AT&T expands Internet Air home FWA service to 16 markets

Remember that negative vibe that AT&T executives gave about fixed wireless access (FWA) over the past few years or so? That appears to have turned a lot more positive.

AT&T announced today that its new fixed wireless home internet service, dubbed Internet Air, is now available in more than a dozen markets across the U.S.

The emphasis here is on the customer installation process, which AT&T says can be done in five easy steps, with the customer up and running in less than 15 minutes. The operator is not disclosing the manufacturer of the hardware that customers install in their homes.

Both T-Mobile and Verizon are aggressively targeting FWA with their own home internet products and discovering it’s one of the few 5G success stories. But AT&T was the odd one out, showing little interest until earlier this year, when CEO John Stankey mentioned it during an earnings call.

According to a new blog post, AT&T’s team over the past year has been working hard to identify customer pain points and created a solution by using available network capacity in areas that are less densely populated while still providing a strong connection. “Thus, AT&T Internet Air was born,” wrote Erin Scarborough, president of Broadband and Connectivity Initiatives at AT&T, in the blog.

AT&T already rolled out AT&T Internet Air to existing copper-based customers “with great success,” she noted. They’re now focused on locations with enough wireless coverage and capacity to deliver “not only a great in-home experience, but also maintain a top-notch wireless service for our existing mobile users.”

Fiber still No. 1, but …

In a statement provided to Fierce, Scarborough explained that “nothing has changed” about its strategy.  

The company still believes that fiber is best and will continue to expand its fiber footprint. It’s the best fixed option where it is readily available and economically feasible, she said.  


However, fiber is also capital intensive and takes a long time to build. “Our goal is to make fiber available as broadly as possible. Until then, in areas where fiber is not yet available or feasible, AT&T Internet Air is a viable solution that can deliver reliable connectivity to communities across the country. It’s a great bridge to the future,” she said.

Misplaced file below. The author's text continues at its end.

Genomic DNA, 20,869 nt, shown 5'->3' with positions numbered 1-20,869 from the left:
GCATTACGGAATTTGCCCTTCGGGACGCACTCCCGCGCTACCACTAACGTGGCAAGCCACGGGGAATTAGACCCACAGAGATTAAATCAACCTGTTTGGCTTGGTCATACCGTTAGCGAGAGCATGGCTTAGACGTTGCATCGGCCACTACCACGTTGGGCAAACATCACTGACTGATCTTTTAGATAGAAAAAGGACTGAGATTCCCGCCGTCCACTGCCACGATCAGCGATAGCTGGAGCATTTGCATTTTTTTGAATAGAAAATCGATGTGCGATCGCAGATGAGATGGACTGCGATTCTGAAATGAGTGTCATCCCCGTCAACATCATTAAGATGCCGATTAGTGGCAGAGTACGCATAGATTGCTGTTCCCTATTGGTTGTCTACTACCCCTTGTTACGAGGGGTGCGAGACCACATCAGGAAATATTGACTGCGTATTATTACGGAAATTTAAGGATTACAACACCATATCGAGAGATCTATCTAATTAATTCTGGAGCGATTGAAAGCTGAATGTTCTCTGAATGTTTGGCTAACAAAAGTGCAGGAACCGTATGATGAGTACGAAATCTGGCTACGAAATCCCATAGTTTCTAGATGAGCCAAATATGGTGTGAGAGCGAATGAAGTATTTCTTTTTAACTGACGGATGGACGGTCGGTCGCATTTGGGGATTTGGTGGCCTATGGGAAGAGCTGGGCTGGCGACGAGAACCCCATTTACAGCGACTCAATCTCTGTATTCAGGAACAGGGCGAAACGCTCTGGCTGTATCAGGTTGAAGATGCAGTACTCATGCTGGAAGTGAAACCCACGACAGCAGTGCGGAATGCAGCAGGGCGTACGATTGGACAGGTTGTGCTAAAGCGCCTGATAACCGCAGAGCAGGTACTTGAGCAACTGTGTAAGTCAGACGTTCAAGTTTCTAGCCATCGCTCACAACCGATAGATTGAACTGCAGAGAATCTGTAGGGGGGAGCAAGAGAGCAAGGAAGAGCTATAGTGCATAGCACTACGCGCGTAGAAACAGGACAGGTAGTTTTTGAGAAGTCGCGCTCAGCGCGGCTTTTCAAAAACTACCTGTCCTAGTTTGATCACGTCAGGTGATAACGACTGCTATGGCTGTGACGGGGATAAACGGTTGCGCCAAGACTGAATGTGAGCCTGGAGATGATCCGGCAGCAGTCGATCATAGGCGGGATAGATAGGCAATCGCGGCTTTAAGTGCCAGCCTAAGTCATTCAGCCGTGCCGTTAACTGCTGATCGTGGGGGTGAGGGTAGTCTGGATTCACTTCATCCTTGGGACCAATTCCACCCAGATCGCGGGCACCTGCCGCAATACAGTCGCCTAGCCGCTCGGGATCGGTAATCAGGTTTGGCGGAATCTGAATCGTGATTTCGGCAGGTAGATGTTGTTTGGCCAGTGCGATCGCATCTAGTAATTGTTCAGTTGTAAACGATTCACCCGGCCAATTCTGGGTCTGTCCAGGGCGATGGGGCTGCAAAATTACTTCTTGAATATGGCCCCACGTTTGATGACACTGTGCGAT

AT&T Internet Air also will help facilitate transitioning AT&T’s customers from copper-based and other legacy internet services to a better experience through newer technologies like wireless and fiber, which is where they’re investing, according to AT&T.

In the blog post, Scarborough didn’t disclose exactly which spectrum bands will be used for the FWA service. In answer to emailed questions from Fierce, she said if a customer is in a 5G footprint, they will receive it over 5G. If not, it will be LTE. AT&T also made clear that it is not a millimeter wave product. However, it can use C-band spectrum where available.  

The installation process

Apparently the secret sauce is the ease with which it can be installed. Other carriers have tried to streamline this over the years and usually say they solved the puzzle. AT&T appears to be saying the same.

One of the biggest pain points for these FWA products is the very high return rate, noted Recon Analytics founder Roger Entner. People love that they can go into a store, pick up a box and try it. Within 15 minutes, they can know if it works or not. If it doesn’t work, they take it back to the store, and that can be up to 20% of the time, he said.

The problem is, people tend to put the FWA router in the same place their fixed router was, usually somewhere in the middle of the home. “That’s the worst place for a wireless router,” which tends to be better near a window, he said, adding that with AT&T’s app, they’ve perfected the process with a speed test that runs on the spot. If it’s good, they’re all set. If it’s not good, it suggests moving to a different spot. “That is the difference and the nifty innovation,” he said.

According to AT&T’s description of the process, upon opening the Internet Air box, customers will scan a QR code to access a step-by-step guide providing instructions. The AT&T Smart Home Manager app “makes set-up fool-proof with the use of a unique feature that helps you find the best spot in your home with the strongest connection,” Scarborough explained. “We also offer add-on Wi-Fi extenders to create a whole-home mesh Wi-Fi eliminating dead zones.”

AT&T Internet Air’s new footprint includes the following: areas of Los Angeles, CA; Philadelphia, PA: Cincinnati, OH; Harrisburg-Lancaster-Lebanon, PA; Pittsburgh, PA; Las Vegas, NV; Phoenix (Prescott), AZ; Chicago, IL; Detroit, MI; Flint-Saginaw-Bay City, MI; Hartford-New Haven, CT; Minneapolis-St. Paul, MN; Portland, OR; Salt Lake City, UT; Seattle-Tacoma, WA;  and Tampa-St. Petersburg (Sarasota), FL.

The company said it will offer one plan, which sells for $55 a month plus taxes. It promises no price increase at 12 months, no equipment fees, no overage fees and no annual contract. Internet Air is also eligible for the Affordable Connectivity Program (ACP) for eligible households with a benefit of up to $30 a month to reduce the cost of broadband service.